79% respondents SUPPORTED plans to extend the criteria for disqualification and removal to those in senior management positions.  Support was strongest among the individuals sup-group.  Within the charity sector, support was strongest among national charities, followed by local charities.

9% of respondents DID NOT SUPPORT the proposal to extend the criteria for disqualification and removal to those in senior management positions.  Within the charity sector, membership/professional bodies were more likely to not support this proposal.

The final question in Section 3 invited comments to Question 8 and Question 9.

Note: The feedback was not specific to any question, and as such, the following presents our overall analysis of the comments provided.

Where respondents expressed support for the proposals, the feedback considered the following points:

  • The proposals to extend criteria made sense, that the additional criteria was reasonable and comprehensive, and that it was aimed at excluding those whose behaviour was unfit for leading a charity.  Some added that the list should be subject to future review and addition if required.
  • It was generally reported that it made sense to bring Scotland in line with equivalent legislation for England and Wales.  Aiding consistency between different jurisdictions and creating a “level playing field” was reported to make sense on a number of levels.  Firstly, for charities that operated cross-border or were UK-wide it was reported that this would remove inconsistencies and provide better protection for charities across Great Britain (GB).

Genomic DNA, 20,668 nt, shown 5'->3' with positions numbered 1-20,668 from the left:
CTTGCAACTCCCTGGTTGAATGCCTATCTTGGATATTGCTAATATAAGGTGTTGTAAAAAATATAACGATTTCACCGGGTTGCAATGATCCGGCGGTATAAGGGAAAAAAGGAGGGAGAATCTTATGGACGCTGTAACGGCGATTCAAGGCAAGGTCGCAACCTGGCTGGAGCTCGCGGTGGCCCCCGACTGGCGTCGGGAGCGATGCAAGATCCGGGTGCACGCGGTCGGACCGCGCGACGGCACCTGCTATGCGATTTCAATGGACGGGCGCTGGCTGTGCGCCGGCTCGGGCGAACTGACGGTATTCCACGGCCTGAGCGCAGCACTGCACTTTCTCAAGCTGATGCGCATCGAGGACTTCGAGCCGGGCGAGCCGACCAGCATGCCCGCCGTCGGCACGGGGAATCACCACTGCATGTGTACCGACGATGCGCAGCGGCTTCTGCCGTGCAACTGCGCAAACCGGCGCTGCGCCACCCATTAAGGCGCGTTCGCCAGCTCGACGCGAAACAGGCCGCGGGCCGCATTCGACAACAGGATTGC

The importance of making sure that a disbarred trustee of one charity was not able to take up a leadership position within another was considered important.  It was also reported that this would help avoid any doubt or confusion by the public, and increase trustee understanding of what was expected of them, their legal and regulatory responsibilities, etc. 

  • Trustees and senior managers were said to hold positions of public trust – roles that demanded high levels of professional behaviour, given that they have significant power and control over a charity and its finances.  Feedback was that all positions of responsibility must be included in any extension to criteria for disqualification and removal.  It was considered highly appropriate that trustees and senior managers should be able to demonstrate that they were fit and proper and were of good character (properly vetted).  It therefore made sense that both were held to the same high standards. 

Wider feedback from some respondents included:

  • The extension of criteria would afford greater transparency, professionalism and integrity across the charity sector by adopting higher standards of governance.